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Could running be a factor in developing diseases such as Alzheimer's?

Researchers compare MRIs of runners, non-runners

HOUSTON – It’s good for your heart and good for your muscles. But is running good for your brain?

A pair of researchers at the University of Arizona discovered running improves the connectivity of parts of the brain that lose traction as we get older. 

Gabe Mogollon is a state champion middle school runner.

“Each day I just kind of have like, a mini-goal to do whatever during my run, so when I’m done, I feel like I’ve done something for the day,” Mogollon said.

Gene Alexander and David Raichlen compared MRIs of 11 collegiate runners and 11 non-runners.

“From looking at these scans, we were able to tell that the endurance athletes who engaged in a lot of physical activity had areas of the brain that were more active and more connected than the non-athletes,” said Alexander, a Ph.D. and professor of psychology and psychiatry at the University of Arizona.
  
The red shows more connection between parts of the brain responsible for memory, decision-making and multitasking. The yellow shows the same thing. This could be from increased blood flow or production of factors that help neurons work better and grow.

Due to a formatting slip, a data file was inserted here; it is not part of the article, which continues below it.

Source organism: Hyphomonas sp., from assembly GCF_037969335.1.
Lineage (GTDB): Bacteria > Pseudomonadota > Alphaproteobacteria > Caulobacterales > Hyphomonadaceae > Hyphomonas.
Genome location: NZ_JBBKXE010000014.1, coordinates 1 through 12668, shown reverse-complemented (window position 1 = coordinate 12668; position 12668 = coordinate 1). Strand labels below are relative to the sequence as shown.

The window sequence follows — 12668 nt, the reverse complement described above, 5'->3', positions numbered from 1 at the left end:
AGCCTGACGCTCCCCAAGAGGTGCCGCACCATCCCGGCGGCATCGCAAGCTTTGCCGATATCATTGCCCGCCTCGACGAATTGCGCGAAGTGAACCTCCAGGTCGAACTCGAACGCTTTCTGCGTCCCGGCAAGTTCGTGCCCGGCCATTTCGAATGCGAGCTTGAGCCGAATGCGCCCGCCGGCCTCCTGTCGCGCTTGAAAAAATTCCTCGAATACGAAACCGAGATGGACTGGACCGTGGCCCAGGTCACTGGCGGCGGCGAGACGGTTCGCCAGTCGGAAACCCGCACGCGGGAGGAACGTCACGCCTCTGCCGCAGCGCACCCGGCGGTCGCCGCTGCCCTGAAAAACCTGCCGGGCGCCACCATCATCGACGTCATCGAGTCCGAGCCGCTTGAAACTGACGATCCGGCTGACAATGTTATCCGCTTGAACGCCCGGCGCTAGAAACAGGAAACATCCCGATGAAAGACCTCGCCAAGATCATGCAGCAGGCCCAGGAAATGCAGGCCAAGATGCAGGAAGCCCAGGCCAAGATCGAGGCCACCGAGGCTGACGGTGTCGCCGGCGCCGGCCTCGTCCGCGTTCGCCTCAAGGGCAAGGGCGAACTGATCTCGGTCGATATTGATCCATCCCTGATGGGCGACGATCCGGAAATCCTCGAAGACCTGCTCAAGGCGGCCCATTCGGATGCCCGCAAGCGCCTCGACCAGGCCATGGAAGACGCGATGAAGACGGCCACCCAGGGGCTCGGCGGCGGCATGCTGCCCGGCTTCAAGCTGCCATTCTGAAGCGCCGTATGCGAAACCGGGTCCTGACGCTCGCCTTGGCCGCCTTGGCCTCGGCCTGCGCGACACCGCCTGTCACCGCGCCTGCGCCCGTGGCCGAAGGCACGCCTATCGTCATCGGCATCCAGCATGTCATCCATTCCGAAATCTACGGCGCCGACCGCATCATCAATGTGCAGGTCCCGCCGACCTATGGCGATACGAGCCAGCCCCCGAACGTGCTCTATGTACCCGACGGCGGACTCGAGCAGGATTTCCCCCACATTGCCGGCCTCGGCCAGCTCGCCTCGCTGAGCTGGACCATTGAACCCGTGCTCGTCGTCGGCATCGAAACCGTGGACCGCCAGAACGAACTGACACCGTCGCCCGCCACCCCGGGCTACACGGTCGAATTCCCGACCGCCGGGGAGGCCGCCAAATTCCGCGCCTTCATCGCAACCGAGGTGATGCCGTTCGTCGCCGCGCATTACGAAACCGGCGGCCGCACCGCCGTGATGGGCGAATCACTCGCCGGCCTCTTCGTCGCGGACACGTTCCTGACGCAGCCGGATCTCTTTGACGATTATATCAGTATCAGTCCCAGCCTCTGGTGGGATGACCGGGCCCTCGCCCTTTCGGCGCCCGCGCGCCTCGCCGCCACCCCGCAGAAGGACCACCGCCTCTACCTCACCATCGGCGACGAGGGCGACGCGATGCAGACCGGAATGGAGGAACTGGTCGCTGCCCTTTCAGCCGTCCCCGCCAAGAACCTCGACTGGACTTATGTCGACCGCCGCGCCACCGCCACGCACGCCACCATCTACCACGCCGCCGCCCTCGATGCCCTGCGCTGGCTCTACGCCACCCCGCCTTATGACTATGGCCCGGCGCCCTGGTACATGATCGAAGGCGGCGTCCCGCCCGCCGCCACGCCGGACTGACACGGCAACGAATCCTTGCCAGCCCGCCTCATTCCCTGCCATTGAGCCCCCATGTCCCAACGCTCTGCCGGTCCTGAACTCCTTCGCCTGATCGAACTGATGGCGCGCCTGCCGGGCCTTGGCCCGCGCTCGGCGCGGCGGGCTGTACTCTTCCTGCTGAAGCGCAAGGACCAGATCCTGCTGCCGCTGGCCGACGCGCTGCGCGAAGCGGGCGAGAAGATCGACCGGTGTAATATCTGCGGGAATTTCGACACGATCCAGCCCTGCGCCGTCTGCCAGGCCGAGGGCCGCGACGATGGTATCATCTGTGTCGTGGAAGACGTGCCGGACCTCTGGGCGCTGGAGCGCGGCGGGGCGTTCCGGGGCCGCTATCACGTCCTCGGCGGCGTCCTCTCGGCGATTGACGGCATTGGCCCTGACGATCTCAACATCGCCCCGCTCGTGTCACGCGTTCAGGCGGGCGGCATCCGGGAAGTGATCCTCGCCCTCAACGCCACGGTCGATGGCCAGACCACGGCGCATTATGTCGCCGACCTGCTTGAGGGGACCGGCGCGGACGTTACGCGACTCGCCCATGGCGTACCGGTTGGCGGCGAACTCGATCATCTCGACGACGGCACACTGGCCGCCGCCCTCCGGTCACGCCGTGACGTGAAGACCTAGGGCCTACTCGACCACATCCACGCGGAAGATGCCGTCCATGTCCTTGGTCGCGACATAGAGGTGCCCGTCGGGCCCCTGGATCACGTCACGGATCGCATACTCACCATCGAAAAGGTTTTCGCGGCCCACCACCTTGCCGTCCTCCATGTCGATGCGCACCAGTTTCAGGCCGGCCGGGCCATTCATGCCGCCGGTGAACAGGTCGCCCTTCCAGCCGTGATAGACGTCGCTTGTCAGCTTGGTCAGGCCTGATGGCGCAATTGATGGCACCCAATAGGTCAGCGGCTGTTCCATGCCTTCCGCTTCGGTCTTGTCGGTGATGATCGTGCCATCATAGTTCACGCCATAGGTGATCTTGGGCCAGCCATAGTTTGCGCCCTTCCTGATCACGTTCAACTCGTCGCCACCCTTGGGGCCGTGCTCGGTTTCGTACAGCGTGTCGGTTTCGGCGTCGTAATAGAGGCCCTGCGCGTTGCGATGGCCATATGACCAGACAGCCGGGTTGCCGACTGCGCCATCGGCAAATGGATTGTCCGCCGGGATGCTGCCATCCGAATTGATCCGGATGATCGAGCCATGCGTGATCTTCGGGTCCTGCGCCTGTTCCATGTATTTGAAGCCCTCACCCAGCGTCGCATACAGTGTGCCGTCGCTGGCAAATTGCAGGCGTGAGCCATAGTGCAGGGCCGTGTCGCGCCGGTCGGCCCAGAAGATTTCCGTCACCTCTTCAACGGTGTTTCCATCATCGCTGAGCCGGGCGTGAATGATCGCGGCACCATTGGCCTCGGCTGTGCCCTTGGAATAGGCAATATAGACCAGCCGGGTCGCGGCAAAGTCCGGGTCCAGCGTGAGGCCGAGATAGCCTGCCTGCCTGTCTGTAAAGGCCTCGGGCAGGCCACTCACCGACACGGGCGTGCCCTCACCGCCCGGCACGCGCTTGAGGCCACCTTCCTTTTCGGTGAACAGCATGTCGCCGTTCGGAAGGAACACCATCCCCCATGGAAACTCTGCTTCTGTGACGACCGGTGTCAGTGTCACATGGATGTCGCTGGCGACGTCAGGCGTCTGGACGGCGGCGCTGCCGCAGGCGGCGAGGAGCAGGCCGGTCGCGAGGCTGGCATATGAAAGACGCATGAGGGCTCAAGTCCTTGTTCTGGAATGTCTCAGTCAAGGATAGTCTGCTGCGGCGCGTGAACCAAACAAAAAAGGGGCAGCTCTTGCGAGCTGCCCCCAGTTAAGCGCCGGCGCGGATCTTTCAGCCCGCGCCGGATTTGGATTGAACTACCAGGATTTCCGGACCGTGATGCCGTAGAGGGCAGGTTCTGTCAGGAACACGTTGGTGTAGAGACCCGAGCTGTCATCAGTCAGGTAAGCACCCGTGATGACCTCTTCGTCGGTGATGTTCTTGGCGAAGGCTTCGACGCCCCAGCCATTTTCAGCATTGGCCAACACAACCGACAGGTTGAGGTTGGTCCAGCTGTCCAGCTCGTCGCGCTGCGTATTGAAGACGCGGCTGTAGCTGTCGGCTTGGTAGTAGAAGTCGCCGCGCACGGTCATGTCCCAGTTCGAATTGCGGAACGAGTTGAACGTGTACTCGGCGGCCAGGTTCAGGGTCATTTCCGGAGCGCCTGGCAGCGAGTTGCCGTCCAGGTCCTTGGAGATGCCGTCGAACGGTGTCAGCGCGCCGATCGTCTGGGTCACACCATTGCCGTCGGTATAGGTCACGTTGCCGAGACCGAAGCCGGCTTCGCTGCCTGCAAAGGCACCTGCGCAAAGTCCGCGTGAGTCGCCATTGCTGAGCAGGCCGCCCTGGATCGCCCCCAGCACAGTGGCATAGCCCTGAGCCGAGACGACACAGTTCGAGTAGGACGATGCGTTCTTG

“What we know right now is that something is better than nothing, and it’s more than likely you’re going to get big bang for your buck if you go from very little activity to some activity,” said Raichlen, a Ph.D. and associate professor of anthropology at the University of Arizona.
 
Brain connectivity diminishes as we age and is a factor in diseases such as Alzheimer’s. What the researchers learn from young runners now could help aging adults later.

“We’re hoping to find ways in which we can use exercise to improve the brain function structure as we age and provide recommendations and prescriptions for better aging,” Alexander said.

So even in his teens, Gabe is on the right track.

Increased brain connectivity has also been found in people who do activities using fine motor skills such as playing musical instruments. The researchers said running also takes complex thinking, as athletes navigate or plan where to run or how to keep their balance.